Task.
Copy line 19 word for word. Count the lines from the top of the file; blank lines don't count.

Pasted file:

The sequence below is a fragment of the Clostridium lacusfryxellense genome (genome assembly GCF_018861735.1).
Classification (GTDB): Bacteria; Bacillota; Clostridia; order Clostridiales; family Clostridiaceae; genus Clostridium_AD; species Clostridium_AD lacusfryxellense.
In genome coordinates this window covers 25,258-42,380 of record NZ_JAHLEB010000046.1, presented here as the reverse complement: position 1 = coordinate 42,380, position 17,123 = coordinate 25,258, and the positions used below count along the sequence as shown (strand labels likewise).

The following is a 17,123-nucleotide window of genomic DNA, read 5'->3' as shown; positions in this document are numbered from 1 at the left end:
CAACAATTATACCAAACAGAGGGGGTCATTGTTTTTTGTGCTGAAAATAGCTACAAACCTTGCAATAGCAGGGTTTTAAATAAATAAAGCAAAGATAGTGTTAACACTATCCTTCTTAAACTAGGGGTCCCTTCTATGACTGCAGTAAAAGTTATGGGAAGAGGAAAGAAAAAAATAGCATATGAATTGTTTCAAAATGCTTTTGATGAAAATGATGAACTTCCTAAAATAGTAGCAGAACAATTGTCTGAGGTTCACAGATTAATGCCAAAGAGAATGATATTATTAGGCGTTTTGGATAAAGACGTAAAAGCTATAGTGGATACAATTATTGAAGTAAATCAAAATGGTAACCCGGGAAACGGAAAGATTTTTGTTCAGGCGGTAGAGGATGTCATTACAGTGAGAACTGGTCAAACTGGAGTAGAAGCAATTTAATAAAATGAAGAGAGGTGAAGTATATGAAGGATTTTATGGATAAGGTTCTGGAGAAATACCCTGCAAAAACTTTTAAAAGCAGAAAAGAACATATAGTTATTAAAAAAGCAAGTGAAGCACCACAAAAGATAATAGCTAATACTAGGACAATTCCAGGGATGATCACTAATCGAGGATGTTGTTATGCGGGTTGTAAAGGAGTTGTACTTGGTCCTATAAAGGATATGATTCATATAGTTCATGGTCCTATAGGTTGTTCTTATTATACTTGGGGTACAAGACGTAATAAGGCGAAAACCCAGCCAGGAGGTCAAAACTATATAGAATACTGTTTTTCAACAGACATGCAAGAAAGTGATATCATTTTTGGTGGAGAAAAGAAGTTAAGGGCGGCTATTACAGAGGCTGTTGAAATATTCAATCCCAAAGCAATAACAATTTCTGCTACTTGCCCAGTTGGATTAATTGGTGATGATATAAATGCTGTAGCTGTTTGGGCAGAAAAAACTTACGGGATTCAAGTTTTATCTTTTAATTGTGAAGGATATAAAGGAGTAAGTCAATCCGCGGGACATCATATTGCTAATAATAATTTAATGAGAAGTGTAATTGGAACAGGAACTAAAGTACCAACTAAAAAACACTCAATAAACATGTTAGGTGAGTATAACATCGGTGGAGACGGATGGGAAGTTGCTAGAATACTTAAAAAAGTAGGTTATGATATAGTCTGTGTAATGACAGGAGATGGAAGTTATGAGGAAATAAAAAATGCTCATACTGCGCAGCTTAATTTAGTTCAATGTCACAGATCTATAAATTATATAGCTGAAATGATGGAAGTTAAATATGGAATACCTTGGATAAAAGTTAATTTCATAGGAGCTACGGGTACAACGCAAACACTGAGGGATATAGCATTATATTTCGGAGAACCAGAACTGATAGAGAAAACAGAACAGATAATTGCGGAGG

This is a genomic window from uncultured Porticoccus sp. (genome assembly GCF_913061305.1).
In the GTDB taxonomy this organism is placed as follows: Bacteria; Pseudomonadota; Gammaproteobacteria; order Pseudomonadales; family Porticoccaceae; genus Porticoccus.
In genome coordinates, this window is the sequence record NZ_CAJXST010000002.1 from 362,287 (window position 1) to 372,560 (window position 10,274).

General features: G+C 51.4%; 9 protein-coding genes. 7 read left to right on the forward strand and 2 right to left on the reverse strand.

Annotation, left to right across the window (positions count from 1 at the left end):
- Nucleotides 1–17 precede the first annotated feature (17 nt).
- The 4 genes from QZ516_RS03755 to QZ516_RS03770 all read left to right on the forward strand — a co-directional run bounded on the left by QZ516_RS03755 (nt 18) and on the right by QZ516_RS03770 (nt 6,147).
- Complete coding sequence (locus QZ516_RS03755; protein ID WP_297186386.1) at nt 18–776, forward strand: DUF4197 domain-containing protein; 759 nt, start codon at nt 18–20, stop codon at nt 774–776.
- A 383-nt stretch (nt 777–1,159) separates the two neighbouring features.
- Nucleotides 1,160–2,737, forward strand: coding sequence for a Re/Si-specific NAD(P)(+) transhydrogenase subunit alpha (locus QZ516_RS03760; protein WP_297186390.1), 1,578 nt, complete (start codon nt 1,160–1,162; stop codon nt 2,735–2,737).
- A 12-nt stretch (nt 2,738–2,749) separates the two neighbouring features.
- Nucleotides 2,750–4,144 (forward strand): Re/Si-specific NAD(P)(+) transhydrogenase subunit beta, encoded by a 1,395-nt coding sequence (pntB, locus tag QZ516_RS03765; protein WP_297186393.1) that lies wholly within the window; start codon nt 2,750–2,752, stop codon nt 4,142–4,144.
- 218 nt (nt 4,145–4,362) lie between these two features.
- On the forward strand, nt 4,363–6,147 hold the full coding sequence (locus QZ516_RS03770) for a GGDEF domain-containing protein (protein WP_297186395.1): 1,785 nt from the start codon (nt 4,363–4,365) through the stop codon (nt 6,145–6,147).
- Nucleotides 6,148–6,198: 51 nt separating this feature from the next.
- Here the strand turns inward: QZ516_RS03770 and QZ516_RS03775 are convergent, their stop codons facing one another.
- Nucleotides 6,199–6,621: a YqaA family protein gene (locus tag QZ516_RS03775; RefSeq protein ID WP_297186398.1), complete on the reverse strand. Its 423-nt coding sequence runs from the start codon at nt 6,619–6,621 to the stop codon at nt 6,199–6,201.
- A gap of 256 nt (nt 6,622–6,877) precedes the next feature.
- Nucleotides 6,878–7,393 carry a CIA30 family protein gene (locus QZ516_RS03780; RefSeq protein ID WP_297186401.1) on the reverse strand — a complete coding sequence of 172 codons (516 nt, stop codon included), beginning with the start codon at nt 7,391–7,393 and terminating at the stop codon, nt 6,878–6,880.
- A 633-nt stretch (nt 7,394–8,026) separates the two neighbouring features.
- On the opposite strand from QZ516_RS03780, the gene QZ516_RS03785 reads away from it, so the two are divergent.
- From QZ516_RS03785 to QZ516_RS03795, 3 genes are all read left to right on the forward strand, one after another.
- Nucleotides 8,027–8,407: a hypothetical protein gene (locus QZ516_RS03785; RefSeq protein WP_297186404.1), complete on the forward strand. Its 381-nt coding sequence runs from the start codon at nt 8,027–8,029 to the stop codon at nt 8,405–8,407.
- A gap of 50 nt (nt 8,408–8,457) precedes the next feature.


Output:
- On the forward strand, nt 4,363–6,147 hold the full coding sequence (locus QZ516_RS03770) for a GGDEF domain-containing protein (protein WP_297186395.1): 1,785 nt from the start codon (nt 4,363–4,365) through the stop codon (nt 6,145–6,147).